Frequently Asked Questions:
WHAT IS A MAMMOGRAM?
WHAT IS THE BEST METHOD OF DETECTING BREAST CANCER AS EARLY AS POSSIBLE?
We use the triple test to optimize detecting breast cancer early. This entails the screening mammogram, a clinical breast examination and a high-frequency ultra examination of the breasts.
WHAT IS A MAMMOGRAM AND HOW IS IT DONE?
At our practice we perform the latest technology called digital mammogram. A mammogram is two X-Rays of each breast. We put the breast in compression. So, we compress the breast from top to bottom, and then from the sides. And then we give a very small X-ray dose to the breast, and those X-rays are detected either by film or a digital detector to make an X-ray picture of the breast.
ARE MAMMOGRAMS PAINFUL?
Generally, digital mammograms are not painful but women who are in the premenstrual syndrome may feel some discomfort. Most pain is related to fibrocystic changes in the breast, most commonly for women in their 40s, and that tends to improve after menopause. Tell the technologist if you’re worried about having pain from the mammogram and they will only apply as much compression as they need for the picture. Having a mammogram just after your menstrual cycle will also reduce the amount of tenderness that you experience during the exam.
WHEN AND HOW OFTEN SHOULD I HAVE A MAMMOGRAM?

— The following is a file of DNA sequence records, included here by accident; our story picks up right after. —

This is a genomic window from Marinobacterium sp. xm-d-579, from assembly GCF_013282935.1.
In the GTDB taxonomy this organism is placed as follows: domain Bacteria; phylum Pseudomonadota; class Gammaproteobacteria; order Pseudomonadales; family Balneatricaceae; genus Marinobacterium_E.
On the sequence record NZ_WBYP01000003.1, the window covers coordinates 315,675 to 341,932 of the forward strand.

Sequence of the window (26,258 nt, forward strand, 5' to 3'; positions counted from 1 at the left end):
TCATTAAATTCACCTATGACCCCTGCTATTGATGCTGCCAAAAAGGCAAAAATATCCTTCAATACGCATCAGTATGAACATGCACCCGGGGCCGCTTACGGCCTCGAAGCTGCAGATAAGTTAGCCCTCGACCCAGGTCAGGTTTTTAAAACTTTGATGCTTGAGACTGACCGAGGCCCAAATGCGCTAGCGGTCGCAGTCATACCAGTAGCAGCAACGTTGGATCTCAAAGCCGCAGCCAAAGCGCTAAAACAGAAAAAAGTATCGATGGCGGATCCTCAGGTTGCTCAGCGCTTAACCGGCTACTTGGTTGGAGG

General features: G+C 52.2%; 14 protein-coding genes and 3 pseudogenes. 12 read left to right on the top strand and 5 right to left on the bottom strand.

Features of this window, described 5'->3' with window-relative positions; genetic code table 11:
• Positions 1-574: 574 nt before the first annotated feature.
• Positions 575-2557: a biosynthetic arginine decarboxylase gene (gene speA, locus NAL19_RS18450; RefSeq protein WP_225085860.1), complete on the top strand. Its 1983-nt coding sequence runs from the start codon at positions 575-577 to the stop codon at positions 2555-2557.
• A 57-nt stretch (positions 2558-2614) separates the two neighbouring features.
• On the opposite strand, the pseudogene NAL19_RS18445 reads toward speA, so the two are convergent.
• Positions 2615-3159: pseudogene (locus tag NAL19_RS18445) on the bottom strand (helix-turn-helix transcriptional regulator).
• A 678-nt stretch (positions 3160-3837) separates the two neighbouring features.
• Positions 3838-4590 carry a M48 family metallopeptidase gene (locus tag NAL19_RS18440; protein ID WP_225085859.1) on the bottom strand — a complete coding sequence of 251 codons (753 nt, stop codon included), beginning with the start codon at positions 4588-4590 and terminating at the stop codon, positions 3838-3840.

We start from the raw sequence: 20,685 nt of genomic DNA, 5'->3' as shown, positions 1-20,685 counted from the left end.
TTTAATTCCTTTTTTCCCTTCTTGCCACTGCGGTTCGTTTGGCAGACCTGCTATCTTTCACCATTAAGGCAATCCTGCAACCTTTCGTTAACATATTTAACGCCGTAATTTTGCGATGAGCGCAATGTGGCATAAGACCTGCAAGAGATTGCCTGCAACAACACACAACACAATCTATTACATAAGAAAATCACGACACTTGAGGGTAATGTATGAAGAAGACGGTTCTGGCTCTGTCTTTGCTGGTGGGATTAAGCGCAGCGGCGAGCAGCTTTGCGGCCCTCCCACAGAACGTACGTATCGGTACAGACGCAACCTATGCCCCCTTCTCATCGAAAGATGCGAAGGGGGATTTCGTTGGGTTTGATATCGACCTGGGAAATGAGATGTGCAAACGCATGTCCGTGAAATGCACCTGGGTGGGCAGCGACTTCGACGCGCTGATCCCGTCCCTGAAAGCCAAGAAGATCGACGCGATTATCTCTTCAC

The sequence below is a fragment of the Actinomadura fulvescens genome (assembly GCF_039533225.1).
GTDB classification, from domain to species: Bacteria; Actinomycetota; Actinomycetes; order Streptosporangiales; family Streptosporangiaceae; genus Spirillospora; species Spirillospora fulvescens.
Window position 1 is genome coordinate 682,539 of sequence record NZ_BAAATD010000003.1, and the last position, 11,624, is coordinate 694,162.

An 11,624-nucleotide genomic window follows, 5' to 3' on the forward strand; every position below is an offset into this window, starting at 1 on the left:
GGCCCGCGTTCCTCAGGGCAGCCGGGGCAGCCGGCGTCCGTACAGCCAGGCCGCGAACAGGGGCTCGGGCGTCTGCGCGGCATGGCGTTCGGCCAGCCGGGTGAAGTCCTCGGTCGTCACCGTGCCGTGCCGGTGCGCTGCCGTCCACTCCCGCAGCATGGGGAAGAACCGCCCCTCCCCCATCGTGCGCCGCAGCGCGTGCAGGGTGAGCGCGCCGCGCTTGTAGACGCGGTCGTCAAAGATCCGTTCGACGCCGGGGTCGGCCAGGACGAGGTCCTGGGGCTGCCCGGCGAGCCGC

Mammograms should be done in two settings. One is as a screening setting in which case you have no symptoms. Your first screening mammogram should happen at age 35, then annually from age 40, with the purpose of early detection of breast cancer. The second type of setting is a diagnostic mammogram where you come in complaining of a symptom. This may be a lump, a nipple discharge or a pain etc.
HOW IS A MAMMOGRAM DONE?
The procedure requires you to stand in front of a special x-ray machine. The person who takes the x-rays, called a mammographer, places your breasts, one at a time, between an x-ray plate and a plastic plate. Most often, two pictures are generally taken of each breast — one from the side and one from above. The mammogram procedure usually takes about 10 – 15 minutes from start to finish.
HOW OFTEN SHOULD I GET A MAMMOGRAM?
The American College of Radiology (ACR) and Society of Breast Imaging (SBI) recommend that women have annual mammograms from 40 onwards.
WHAT CAN MAMMOGRAMS SHOW?
The mammogram remains the gold standard for early detection of breast cancer. Detecting DCIS (Ductal Carcinoma In Situ) is part of early detection. It is a condition which may turn into full-blown breast cancer within 2 – 5 years depending on its aggressiveness. By the time a symptom like a lump or a nipple discharge is experienced, there might be advanced cancer.